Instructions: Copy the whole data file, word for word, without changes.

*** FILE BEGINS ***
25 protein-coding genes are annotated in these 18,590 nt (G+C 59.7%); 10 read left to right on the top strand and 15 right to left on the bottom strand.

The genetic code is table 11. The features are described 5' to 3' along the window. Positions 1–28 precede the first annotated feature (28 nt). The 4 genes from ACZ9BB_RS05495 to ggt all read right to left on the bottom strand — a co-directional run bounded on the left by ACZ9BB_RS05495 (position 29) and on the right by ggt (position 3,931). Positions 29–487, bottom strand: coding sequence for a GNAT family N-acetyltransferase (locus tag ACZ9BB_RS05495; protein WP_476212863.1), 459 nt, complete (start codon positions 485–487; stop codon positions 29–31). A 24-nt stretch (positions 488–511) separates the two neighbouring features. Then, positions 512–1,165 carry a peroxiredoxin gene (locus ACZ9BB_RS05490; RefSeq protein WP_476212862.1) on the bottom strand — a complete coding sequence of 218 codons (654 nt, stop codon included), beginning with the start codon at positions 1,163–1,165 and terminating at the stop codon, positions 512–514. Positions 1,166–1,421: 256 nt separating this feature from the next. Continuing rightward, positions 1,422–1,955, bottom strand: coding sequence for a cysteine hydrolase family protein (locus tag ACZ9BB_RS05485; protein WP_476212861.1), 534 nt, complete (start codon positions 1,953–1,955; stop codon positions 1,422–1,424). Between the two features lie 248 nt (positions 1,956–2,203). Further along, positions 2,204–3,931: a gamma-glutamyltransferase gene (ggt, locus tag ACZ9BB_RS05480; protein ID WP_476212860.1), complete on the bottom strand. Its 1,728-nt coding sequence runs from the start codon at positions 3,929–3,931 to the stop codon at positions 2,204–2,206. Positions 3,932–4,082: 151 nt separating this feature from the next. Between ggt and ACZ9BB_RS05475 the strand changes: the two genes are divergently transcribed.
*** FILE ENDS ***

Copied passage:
25 protein-coding genes are annotated in these 18,590 nt (G+C 59.7%); 10 read left to right on the top strand and 15 right to left on the bottom strand.

The genetic code is table 11. The features are described 5' to 3' along the window. Positions 1–28 precede the first annotated feature (28 nt). The 4 genes from ACZ9BB_RS05495 to ggt all read right to left on the bottom strand — a co-directional run bounded on the left by ACZ9BB_RS05495 (position 29) and on the right by ggt (position 3,931). Positions 29–487, bottom strand: coding sequence for a GNAT family N-acetyltransferase (locus tag ACZ9BB_RS05495; protein WP_476212863.1), 459 nt, complete (start codon positions 485–487; stop codon positions 29–31). A 24-nt stretch (positions 488–511) separates the two neighbouring features. Then, positions 512–1,165 carry a peroxiredoxin gene (locus ACZ9BB_RS05490; RefSeq protein WP_476212862.1) on the bottom strand — a complete coding sequence of 218 codons (654 nt, stop codon included), beginning with the start codon at positions 1,163–1,165 and terminating at the stop codon, positions 512–514. Positions 1,166–1,421: 256 nt separating this feature from the next. Continuing rightward, positions 1,422–1,955, bottom strand: coding sequence for a cysteine hydrolase family protein (locus tag ACZ9BB_RS05485; protein WP_476212861.1), 534 nt, complete (start codon positions 1,953–1,955; stop codon positions 1,422–1,424). Between the two features lie 248 nt (positions 1,956–2,203). Further along, positions 2,204–3,931: a gamma-glutamyltransferase gene (ggt, locus tag ACZ9BB_RS05480; protein ID WP_476212860.1), complete on the bottom strand. Its 1,728-nt coding sequence runs from the start codon at positions 3,929–3,931 to the stop codon at positions 2,204–2,206. Positions 3,932–4,082: 151 nt separating this feature from the next. Between ggt and ACZ9BB_RS05475 the strand changes: the two genes are divergently transcribed.